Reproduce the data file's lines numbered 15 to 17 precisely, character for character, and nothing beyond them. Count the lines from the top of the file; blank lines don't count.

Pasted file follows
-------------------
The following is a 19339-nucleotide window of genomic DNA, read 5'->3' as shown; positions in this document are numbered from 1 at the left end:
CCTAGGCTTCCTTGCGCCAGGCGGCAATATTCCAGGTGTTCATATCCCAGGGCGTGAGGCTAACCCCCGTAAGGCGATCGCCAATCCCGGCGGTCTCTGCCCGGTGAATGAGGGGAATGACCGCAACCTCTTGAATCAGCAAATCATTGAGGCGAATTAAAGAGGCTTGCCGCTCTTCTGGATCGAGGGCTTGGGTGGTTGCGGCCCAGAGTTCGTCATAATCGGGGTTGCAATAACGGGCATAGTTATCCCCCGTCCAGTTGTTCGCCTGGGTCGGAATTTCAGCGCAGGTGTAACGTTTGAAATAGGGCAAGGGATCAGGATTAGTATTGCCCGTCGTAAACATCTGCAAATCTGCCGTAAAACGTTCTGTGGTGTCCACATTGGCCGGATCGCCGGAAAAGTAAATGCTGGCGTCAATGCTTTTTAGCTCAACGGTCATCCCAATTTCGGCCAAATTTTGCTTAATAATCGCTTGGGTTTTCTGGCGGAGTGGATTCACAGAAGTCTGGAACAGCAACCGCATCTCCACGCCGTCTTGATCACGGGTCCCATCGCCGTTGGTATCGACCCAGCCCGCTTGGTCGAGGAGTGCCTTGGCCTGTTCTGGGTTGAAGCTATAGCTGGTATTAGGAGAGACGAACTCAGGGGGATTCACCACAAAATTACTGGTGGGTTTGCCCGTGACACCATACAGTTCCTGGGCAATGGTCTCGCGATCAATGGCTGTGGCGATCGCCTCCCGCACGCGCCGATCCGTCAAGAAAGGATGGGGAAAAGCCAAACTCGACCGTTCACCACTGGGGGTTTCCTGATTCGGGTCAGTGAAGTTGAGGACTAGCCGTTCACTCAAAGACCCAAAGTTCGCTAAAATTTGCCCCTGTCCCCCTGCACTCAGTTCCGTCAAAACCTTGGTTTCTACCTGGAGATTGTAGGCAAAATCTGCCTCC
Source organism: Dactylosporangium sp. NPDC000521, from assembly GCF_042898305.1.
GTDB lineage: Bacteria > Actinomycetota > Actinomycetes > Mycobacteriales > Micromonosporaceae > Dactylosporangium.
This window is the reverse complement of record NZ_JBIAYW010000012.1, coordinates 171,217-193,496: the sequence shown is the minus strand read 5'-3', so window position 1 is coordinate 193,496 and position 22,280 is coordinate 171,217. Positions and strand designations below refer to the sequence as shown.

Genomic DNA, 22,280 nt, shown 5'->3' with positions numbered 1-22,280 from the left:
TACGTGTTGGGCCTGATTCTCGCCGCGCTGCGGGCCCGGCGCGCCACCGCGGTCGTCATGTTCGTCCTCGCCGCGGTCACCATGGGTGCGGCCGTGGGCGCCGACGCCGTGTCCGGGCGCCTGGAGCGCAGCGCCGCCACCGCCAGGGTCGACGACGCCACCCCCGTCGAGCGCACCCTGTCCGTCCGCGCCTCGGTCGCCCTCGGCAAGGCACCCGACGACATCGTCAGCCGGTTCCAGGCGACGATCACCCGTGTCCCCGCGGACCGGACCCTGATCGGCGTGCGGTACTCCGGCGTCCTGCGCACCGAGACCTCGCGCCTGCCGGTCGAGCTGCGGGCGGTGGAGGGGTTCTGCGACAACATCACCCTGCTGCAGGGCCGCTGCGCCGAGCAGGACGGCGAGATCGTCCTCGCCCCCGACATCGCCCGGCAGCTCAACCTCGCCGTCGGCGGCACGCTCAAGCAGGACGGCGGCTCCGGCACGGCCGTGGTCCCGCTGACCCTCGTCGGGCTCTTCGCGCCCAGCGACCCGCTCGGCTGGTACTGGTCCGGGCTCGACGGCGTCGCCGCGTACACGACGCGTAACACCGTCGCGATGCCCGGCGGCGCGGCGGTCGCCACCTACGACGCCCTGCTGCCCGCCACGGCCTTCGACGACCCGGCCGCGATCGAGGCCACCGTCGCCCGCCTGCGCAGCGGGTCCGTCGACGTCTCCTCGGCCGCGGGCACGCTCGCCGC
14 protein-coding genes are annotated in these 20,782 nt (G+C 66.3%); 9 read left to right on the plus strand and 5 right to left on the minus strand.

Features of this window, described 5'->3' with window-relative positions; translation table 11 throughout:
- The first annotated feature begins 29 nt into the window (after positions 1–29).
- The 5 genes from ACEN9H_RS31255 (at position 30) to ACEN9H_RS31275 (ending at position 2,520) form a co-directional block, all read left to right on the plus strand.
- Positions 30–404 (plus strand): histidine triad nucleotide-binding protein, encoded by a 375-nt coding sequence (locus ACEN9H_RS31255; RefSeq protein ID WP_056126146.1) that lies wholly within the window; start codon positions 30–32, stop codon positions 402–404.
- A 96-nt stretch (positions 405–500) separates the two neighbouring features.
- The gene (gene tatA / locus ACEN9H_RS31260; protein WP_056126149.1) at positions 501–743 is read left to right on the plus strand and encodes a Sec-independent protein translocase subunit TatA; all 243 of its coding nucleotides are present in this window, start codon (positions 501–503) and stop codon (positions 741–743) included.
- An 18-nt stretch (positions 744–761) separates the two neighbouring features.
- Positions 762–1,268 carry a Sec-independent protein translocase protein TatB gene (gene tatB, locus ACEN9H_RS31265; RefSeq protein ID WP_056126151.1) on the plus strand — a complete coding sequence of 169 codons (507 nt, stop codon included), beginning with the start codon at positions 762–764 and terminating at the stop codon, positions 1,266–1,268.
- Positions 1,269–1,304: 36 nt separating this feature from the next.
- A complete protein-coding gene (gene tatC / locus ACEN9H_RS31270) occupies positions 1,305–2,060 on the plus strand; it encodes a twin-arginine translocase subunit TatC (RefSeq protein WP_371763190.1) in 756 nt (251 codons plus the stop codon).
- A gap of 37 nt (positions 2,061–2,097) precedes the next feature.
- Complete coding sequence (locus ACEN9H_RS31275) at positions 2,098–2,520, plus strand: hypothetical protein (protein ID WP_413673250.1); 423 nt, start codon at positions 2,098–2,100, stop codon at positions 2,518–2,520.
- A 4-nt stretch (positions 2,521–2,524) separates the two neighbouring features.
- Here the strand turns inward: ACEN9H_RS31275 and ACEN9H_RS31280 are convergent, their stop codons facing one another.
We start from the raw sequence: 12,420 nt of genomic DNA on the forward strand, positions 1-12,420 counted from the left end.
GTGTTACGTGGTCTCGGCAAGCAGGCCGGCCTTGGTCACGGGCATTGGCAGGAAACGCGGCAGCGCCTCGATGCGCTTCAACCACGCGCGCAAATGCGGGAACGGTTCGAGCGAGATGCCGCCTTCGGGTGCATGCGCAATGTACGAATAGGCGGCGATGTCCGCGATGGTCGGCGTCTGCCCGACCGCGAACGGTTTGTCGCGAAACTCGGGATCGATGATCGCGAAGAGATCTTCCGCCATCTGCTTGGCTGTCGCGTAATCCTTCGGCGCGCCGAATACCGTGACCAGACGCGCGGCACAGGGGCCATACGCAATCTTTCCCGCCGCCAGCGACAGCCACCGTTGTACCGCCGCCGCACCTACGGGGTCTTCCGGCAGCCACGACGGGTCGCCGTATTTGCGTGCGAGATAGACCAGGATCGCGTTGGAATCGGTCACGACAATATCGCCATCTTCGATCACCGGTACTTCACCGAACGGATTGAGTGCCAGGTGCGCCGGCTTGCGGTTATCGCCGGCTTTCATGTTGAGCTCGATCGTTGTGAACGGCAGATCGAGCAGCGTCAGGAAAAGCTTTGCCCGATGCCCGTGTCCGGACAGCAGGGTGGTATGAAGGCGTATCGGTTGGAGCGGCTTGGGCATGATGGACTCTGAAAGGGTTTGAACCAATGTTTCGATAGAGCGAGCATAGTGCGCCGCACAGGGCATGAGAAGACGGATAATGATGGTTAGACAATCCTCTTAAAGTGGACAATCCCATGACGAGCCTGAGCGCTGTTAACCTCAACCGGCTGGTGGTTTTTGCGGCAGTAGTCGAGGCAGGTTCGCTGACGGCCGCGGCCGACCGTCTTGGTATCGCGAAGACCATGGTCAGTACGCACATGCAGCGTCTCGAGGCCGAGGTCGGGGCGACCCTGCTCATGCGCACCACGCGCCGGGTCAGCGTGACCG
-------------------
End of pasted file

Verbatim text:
- An 18-nt stretch (positions 744–761) separates the two neighbouring features.
- Positions 762–1,268 carry a Sec-independent protein translocase protein TatB gene (gene tatB, locus ACEN9H_RS31265; RefSeq protein ID WP_056126151.1) on the plus strand — a complete coding sequence of 169 codons (507 nt, stop codon included), beginning with the start codon at positions 762–764 and terminating at the stop codon, positions 1,266–1,268.
- Positions 1,269–1,304: 36 nt separating this feature from the next.